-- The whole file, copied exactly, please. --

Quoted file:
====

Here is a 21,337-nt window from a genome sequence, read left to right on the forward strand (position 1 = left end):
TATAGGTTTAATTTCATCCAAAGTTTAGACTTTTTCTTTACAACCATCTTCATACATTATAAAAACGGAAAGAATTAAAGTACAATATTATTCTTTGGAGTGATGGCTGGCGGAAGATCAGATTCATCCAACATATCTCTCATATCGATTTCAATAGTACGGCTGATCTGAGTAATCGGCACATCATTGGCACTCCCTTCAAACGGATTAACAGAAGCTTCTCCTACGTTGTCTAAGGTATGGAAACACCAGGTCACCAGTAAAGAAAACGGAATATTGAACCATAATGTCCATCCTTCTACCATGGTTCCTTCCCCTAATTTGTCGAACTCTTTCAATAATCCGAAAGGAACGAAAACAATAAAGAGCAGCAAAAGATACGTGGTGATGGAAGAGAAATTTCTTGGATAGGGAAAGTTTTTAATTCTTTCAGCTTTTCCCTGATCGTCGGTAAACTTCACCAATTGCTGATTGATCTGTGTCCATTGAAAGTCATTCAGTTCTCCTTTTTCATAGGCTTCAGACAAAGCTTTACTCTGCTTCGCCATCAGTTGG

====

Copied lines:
Here is a 21,337-nt window from a genome sequence, read left to right on the forward strand (position 1 = left end):
TATAGGTTTAATTTCATCCAAAGTTTAGACTTTTTCTTTACAACCATCTTCATACATTATAAAAACGGAAAGAATTAAAGTACAATATTATTCTTTGGAGTGATGGCTGGCGGAAGATCAGATTCATCCAACATATCTCTCATATCGATTTCAATAGTACGGCTGATCTGAGTAATCGGCACATCATTGGCACTCCCTTCAAACGGATTAACAGAAGCTTCTCCTACGTTGTCTAAGGTATGGAAACACCAGGTCACCAGTAAAGAAAACGGAATATTGAACCATAATGTCCATCCTTCTACCATGGTTCCTTCCCCTAATTTGTCGAACTCTTTCAATAATCCGAAAGGAACGAAAACAATAAAGAGCAGCAAAAGATACGTGGTGATGGAAGAGAAATTTCTTGGATAGGGAAAGTTTTTAATTCTTTCAGCTTTTCCCTGATCGTCGGTAAACTTCACCAATTGCTGATTGATCTGTGTCCATTGAAAGTCATTCAGTTCTCCTTTTTCATAGGCTTCAGACAAAGCTTTACTCTGCTTCGCCATCAGTTGG